Once a golden crab as large as a threshing floor lived in Kuliradaha in the Himālaya, catching and eating the elephants who went into the lake to drink. In terror they left the district. The Bodhisatta, being born among the elephants, took leave of his father, and went back into the lake with his friends. The Bodhisatta, being the last to leave the water, was caught by the crab's claws; hearing his cries of pain, all the other elephants ran away except his mate, whom he entreated not to leave him.
Realizing her duty, the she-elephant spoke to the crab words of coaxing and of flattery; the crab, fascinated by the sound of a female voice, let go his hold. Whereupon the Bodhisatta trampled him to death. From the two claws of the crab were later made the ānaka and the ālambara drums.
The story was related in reference to the wife of a landowner of Sāvatthi. Husband and wife were on their way to collect some debts when they were waylaid by robbers. The robber chief, wishing to possess the wife for her beauty, planned to kill the husband. The wife expressed her determination to commit suicide if her husband were killed, and they were both released. The she-elephant of the Jātaka was the landowner's wife (J.ii.341-5).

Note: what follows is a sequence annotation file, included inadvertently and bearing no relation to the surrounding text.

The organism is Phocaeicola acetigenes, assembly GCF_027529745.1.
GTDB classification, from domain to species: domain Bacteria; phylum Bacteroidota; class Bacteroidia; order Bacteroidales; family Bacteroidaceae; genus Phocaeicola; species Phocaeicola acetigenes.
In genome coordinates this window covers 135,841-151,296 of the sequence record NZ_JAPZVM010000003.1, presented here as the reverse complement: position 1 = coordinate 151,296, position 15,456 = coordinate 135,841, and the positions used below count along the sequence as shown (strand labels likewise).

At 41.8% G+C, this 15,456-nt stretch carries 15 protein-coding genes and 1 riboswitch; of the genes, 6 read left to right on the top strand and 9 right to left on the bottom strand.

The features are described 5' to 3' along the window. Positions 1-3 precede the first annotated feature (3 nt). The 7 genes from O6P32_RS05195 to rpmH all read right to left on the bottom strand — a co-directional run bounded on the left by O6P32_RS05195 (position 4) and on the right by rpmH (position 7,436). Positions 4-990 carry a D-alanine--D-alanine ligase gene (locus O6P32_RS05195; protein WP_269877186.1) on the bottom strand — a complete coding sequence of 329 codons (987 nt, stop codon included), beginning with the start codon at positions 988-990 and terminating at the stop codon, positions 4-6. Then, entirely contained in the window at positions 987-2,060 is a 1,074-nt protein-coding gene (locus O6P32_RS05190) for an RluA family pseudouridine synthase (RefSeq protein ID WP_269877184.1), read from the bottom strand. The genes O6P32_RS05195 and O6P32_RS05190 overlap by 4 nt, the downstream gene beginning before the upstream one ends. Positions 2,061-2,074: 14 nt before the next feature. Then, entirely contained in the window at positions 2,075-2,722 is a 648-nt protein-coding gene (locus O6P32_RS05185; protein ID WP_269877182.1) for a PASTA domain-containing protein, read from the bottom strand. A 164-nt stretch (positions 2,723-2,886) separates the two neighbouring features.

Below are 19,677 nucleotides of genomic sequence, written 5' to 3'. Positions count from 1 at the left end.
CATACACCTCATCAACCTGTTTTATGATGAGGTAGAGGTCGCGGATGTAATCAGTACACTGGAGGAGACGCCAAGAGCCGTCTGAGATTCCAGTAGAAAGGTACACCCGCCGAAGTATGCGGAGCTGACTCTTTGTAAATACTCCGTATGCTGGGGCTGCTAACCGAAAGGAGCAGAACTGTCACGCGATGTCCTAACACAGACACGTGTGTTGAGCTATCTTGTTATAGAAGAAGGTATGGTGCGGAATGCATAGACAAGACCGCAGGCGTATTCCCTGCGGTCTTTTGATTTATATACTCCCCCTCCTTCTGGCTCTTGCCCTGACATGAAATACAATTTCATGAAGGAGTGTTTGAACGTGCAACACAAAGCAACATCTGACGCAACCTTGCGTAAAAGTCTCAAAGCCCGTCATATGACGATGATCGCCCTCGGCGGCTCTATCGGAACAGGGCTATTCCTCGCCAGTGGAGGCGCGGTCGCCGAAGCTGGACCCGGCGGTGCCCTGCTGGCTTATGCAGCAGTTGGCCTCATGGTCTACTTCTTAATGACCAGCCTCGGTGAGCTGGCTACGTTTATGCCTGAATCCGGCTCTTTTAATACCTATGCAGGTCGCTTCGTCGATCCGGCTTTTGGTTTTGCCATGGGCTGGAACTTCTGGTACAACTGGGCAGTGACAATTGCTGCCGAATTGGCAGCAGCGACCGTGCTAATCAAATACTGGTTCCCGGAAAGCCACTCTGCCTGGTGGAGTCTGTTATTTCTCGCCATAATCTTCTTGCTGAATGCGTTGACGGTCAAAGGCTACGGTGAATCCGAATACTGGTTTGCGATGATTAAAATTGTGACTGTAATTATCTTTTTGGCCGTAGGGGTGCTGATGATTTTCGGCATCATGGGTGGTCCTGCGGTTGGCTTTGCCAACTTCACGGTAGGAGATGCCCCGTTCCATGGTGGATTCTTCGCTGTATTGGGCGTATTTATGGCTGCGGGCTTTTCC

This Jātaka is illustrated in the Barhut Stupa (Cunningham; Bharhut plate xxv.2).
The Kakkata Jātaka is mentioned (DhA.i.119) among those preached by the Buddha giving instances where Ananda offered his life for that of the Bodhisatta. The reference is evidently to the Suvannakakkata Jātaka.
The story is also found in the Samyutta Commentary (SA.ii.167), but there the Bodhisatta's life is saved not by his mate but by his mother.